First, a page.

A Good Hunter and an Ethical Hunter
There are many qualities and skills that can make someone a good hunter, but it takes some special qualities and skills to make someone both a good and ethical hunter. Not everyone strives to be an ethical hunter, but not everyone is aware of the importance of being one either. So what makes someone an ethical hunter over simply being a good hunter?
In this blogpost, we have highlighted some key practices that would make any good hunter into an ethical one.
Leave the Wilderness as You Found It
Two practices fall under this category. The first is cleaning up after yourself while hunting just as you would anywhere else. And the second is not altering or damaging the wilderness to your benefit (or enjoyment) while hunting.
We have all learned the life lesson and importance of cleaning up after ourselves. This lesson is extremely important while we are out in nature, as it matters what we leave behind when we venture into the great outdoors. This is as simple as leaving the woods without it looking like you had even been there. No litter, no unnecessary damage to plants, and so on.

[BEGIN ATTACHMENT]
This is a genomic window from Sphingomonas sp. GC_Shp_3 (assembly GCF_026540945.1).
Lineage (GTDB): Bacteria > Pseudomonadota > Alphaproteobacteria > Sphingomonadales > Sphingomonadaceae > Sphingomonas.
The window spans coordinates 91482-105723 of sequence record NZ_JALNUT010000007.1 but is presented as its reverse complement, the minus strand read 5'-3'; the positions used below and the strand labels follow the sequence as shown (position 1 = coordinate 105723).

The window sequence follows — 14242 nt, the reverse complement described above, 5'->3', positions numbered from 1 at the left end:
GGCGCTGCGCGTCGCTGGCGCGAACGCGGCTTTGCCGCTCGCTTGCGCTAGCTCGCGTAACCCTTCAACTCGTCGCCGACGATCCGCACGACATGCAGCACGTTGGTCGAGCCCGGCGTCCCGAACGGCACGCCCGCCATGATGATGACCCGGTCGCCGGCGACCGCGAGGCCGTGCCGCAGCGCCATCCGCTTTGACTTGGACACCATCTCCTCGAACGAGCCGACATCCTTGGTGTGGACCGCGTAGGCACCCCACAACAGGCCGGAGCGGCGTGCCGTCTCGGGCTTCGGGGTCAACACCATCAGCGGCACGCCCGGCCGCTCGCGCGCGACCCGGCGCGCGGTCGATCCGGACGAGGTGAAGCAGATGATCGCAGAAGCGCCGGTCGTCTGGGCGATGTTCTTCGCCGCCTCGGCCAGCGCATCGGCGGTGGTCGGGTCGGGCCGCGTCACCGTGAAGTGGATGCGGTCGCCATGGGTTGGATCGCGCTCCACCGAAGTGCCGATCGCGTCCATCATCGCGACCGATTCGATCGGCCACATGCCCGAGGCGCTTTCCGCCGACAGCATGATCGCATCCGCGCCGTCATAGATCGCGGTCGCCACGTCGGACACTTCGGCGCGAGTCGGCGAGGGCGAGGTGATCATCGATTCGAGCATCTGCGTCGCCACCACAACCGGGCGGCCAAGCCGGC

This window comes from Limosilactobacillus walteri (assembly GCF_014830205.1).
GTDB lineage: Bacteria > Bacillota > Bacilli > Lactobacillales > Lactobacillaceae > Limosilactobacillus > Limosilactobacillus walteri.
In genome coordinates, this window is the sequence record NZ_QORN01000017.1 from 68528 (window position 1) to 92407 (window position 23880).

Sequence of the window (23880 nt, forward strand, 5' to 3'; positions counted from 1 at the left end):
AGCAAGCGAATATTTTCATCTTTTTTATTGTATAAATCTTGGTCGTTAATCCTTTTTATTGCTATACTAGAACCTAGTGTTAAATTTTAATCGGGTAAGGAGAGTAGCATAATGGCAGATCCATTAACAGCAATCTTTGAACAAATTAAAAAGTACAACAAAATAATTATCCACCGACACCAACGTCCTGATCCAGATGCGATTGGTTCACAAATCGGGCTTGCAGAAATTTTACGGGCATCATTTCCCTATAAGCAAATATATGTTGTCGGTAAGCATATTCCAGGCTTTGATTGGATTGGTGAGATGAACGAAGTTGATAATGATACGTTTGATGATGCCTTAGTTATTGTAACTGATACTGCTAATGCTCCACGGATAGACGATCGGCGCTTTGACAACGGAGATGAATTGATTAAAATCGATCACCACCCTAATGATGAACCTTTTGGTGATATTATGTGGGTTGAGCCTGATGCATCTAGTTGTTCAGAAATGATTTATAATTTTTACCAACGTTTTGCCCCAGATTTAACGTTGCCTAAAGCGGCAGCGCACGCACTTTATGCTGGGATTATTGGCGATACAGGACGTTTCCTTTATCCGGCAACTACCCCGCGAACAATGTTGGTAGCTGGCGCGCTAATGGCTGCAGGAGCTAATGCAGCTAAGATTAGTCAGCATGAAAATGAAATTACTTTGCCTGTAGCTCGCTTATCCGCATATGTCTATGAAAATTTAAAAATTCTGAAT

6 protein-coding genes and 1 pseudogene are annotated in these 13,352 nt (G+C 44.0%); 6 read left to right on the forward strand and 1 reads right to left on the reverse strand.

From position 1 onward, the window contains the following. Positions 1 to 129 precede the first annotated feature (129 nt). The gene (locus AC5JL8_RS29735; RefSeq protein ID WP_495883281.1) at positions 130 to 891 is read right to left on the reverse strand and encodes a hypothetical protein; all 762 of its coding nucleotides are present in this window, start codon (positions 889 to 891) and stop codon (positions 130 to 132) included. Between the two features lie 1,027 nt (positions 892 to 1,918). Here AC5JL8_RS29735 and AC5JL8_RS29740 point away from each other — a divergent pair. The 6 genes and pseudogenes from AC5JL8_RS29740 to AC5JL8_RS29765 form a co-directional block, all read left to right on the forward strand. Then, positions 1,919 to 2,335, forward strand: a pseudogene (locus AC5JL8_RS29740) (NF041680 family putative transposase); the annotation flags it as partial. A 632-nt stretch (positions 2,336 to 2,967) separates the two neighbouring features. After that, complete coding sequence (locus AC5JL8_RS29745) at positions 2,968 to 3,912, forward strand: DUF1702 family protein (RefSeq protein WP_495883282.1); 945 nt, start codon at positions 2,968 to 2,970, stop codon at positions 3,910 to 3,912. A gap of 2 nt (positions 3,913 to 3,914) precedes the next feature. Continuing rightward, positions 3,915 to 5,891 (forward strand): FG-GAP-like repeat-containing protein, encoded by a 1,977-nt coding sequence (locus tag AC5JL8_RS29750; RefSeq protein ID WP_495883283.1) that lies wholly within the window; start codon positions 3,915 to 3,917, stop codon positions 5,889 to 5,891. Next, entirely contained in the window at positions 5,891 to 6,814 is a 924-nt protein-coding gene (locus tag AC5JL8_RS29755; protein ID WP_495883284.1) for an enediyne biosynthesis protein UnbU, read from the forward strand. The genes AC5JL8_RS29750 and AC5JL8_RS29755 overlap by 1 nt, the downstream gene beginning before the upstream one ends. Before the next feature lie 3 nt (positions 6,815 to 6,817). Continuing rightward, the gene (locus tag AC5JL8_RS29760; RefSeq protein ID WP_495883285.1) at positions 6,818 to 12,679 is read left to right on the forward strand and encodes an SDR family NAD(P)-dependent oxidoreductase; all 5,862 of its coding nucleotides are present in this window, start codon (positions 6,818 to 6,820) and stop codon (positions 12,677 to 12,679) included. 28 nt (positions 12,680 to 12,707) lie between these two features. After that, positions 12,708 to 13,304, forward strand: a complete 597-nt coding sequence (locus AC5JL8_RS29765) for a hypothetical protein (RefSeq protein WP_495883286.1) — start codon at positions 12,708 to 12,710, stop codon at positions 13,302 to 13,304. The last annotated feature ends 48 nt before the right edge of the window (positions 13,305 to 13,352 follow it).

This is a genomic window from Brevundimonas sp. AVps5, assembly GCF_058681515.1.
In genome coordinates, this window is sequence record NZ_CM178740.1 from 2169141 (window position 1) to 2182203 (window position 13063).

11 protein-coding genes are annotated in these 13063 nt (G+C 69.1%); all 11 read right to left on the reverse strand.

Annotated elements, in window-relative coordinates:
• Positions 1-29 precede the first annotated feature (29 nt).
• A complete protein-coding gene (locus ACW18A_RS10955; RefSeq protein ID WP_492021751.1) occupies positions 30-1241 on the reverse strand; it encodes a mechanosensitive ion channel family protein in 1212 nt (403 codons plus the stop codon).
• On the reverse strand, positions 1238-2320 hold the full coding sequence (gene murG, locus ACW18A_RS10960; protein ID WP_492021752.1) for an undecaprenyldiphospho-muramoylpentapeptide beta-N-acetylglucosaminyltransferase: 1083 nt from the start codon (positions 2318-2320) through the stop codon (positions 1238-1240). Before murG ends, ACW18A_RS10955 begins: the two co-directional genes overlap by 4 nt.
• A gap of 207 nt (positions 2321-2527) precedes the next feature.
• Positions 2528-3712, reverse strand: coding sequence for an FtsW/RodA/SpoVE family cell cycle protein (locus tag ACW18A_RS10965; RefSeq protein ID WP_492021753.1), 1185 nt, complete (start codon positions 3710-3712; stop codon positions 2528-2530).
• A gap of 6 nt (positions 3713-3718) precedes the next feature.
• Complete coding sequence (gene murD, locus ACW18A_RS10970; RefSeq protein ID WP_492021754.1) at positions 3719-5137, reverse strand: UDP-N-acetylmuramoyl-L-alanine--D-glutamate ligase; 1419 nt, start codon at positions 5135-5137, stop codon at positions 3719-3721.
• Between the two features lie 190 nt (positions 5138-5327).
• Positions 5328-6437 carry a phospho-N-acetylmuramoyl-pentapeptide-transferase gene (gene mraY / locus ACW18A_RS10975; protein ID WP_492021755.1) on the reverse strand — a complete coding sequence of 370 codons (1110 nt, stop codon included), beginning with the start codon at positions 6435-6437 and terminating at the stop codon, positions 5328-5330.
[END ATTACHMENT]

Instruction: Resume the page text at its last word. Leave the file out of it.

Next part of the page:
A potential example that falls in this category are illegal bait piles. Bait piles can effect both the wilderness you are in and how you are as a hunter. You should always come by your kill honestly and without cutting corners. Some bait piles can be used prior to hunting to bring wildlife into the view of a trail camera, and some can be used for hunting, the laws depend on the state or county. But depending on the bait pile in question, most are illegal and unethical, and many bait piles cause more damage than they do good. Animals in the area may depend on the bait pile for food, it could cause dietary issues in some animals, or cause damage to the surrounding area from all the animal traffic. If bait piles are used legally, cleaning them up afterwards is something the hunter should take the time to do.